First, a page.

Critics of the Stolen Valor Act have got it right and its supporters are in the wrong, according to Ivan Eland, director of the Independent Institutes Center on Peace & Liberty. Moreover, the thinking behind passage of the Act is fundamentally at odds with that of the nations Founders, who were careful to distinguish between patriotism (a sense of responsibility to fellow citizens) and nationalism (a devotion to the nation-state). Alas, this crucial distinction was lost during the 19th century, argues Eland, author of Recarving Rushmore: Ranking the Presidents on Peace, Prosperity, and Liberty.
Liberty, for which our military men and women are supposed to be fighting, should trump nationalism, faux patriotism, and militarism, writes Eland. In fact, all of these things probably harm the U.S. military more than a wannabe hero making false claims about earning a martial medal. All of these maladies, usually promoted by guilt-ridden expedient civilians, usually get military people killed in unnecessary warscertainly more disrespect to the nations armed forces than faking a few medals.
Partitioning for Peace: An Exit Strategy for Iraq, by Ivan Eland
The Empire Has No Clothes: U.S. Foreign Policy Exposed, by Ivan Eland
4) When Dictatorship Ends, Generals Can Help Transition to Democracy
The irony of dictatorships is that when democracy emerges from their ashes, it is sometimes the ex-dictators top generals who, metaphorically speaking, pound the nails in the coffin of the dictator and make it possible for civilians to keep the military away from the helm of power. This was the case with the successful democratic transitions of Spain, Portugal and Greece many decades ago, and with those of Chile and Argentina more recently, as Independent Institute Senior Fellow Alvaro Vargas Llosa explains in his latest column.
Now, General Otto Guibovich is doing the same in Peru. By helping the campaign to honor the thousands of innocent bystanders murdered by the Fujimori dictatorship during its lawless war against the Shining Path terrorists of the 1980s and 1990s, the general is trying to lift the clouds that have cast a long shadow over Peru. But he is not without foes. Fujimoris defenders in politics and the media would like the country to return to authoritarianism, and they rightly see Guibovich as a roadblock in their path.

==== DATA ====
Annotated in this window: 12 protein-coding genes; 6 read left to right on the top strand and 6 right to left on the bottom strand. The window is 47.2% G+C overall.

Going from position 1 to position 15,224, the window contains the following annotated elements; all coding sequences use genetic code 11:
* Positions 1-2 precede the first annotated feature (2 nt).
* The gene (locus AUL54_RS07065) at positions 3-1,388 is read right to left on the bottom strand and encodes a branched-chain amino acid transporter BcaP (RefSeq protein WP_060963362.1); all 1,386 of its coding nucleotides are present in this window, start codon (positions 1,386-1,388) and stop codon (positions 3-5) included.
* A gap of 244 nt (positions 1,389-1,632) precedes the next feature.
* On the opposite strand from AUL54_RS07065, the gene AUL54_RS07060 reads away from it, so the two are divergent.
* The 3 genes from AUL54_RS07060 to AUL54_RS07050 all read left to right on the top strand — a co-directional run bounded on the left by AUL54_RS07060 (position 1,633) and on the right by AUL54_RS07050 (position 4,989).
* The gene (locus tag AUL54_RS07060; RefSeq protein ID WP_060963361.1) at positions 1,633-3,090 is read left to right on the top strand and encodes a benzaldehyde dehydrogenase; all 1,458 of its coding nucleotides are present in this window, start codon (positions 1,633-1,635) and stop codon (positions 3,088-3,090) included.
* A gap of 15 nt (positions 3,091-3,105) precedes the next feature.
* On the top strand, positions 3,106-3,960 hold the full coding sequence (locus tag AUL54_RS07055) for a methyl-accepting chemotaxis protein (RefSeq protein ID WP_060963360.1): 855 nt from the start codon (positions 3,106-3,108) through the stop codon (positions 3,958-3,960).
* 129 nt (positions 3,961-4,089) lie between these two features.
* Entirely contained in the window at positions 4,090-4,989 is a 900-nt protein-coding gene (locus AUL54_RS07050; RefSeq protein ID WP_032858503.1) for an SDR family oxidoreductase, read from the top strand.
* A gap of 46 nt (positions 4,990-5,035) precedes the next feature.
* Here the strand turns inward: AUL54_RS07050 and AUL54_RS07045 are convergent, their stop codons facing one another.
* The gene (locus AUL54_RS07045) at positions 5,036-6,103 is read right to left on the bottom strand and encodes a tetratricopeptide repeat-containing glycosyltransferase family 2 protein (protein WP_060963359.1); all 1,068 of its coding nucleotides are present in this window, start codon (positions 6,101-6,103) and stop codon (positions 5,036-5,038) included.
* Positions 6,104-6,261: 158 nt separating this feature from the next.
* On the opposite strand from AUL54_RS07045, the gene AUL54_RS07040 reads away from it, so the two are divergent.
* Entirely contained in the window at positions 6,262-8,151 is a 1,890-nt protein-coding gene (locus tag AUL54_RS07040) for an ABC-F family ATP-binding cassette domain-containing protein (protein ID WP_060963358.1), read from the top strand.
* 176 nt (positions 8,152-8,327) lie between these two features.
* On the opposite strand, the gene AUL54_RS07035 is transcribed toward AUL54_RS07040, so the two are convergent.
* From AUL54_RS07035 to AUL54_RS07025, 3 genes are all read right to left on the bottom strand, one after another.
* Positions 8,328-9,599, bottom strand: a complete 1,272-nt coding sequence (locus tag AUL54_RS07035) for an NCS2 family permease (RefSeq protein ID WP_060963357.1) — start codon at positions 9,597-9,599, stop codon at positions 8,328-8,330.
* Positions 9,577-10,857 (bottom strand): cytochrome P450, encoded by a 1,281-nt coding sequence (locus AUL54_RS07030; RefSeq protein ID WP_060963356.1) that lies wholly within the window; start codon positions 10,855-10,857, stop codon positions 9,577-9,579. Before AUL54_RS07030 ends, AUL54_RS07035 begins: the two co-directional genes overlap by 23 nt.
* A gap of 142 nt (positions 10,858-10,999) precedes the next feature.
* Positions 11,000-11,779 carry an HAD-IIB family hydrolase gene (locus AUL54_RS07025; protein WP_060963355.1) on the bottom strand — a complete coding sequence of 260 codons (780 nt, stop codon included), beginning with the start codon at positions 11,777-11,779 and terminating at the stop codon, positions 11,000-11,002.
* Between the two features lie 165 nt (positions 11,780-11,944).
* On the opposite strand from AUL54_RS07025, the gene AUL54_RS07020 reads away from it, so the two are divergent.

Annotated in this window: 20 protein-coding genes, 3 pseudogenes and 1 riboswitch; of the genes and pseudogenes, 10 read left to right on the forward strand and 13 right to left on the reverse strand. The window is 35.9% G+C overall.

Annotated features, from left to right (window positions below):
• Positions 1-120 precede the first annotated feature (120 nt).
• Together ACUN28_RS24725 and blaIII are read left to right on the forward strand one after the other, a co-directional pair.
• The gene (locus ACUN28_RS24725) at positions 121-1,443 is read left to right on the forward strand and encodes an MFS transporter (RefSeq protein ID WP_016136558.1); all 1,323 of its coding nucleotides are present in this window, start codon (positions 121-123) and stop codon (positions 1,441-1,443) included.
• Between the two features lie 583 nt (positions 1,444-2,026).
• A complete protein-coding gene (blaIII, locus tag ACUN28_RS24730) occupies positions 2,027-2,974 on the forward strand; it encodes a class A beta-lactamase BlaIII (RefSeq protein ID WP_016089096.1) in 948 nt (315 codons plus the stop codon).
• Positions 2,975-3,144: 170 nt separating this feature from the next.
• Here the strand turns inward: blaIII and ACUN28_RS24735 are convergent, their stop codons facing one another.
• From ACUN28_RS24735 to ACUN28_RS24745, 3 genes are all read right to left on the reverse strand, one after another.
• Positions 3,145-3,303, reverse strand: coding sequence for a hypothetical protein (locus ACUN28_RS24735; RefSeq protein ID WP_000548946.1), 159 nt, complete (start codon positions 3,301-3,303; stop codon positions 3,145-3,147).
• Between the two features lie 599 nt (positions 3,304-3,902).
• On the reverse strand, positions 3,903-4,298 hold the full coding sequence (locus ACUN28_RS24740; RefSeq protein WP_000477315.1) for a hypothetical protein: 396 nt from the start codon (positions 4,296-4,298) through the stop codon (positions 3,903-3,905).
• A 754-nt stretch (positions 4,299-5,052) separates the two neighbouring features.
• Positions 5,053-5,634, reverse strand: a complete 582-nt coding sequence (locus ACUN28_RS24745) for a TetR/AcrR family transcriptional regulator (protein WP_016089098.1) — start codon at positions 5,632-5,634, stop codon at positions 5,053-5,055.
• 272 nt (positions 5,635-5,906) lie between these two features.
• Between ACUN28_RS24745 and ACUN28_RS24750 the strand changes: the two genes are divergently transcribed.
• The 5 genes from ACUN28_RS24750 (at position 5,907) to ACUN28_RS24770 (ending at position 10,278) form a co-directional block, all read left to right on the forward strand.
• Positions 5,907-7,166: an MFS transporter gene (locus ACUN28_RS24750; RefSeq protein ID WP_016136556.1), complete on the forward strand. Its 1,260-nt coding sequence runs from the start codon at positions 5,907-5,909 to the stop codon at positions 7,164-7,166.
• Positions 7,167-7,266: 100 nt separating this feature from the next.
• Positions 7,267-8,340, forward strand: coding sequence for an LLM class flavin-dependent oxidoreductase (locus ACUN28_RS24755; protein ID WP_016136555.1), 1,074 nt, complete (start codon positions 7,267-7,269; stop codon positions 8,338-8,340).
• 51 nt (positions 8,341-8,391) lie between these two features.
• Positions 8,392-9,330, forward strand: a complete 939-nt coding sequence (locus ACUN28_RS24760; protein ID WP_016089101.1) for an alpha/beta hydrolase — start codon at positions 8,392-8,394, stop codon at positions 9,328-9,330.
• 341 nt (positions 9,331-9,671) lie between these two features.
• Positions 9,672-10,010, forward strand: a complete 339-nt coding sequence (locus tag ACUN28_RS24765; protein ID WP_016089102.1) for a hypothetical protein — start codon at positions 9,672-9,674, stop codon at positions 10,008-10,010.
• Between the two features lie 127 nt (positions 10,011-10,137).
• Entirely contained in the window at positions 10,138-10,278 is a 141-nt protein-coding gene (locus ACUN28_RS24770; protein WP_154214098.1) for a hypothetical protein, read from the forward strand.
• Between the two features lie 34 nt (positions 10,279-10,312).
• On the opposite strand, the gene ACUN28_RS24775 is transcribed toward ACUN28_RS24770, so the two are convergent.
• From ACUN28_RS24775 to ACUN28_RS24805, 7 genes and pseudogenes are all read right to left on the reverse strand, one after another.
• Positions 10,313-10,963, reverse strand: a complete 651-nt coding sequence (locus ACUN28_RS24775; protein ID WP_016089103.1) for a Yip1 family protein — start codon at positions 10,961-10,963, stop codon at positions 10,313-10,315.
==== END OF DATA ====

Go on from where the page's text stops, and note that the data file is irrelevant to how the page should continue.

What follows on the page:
The Peruvian army seems to have in Gen. Guibovich someone who understands that the greatest war a soldier must win is that of civilization if the words homeland, honor and glory are to be charged with meaning, concludes Vargas Llosa.
Liberty for Latin America: How to Undo Five Hundred Years of State Oppression, by Alvaro Vargas Llosa
Lessons from the Poor: The Triumph of the Entrepreneurial Spirit, edited by Alvaro Vargas Llosa
The Che Guevara Myth and the Future of Liberty, by Alvaro Vargas Llosa
5) This Week in The Beacon
- Avatar and Just War Theory, by Anthony Gregory (2/15/10)
- There Has Been No Warming since 1995, by David Theroux (2/14/10)
- Judge Andrew Napolitano: Military Tribunals Are Unconstitutional, by David Theroux (2/13/10)
- The University of Alabama at Huntsville (Another Gun-Free Zone), by David Beito (2/13/10)
- More on Irans Nuclear Non-threat, by Anthony Gregory (2/12/10)
- Snowed Under in Washington, D.C., by William Shughart (2/12/10)
- Murray Rothbard Teaches Microeconomics, by Art Carden (2/11/10)
- Bailing Out Greece: An Opportunity to Create a More Powerful EU, by Randall Holcombe (2/11/10)
- It Should Be Renamed the Darwin Peace Prize, by Mary Theroux (2/11/10) Bernankes Big Bank Subsidy, by Randall Holcombe (2/11/10)
- Threatening War with Iran, by Anthony Gregory (2/10/10)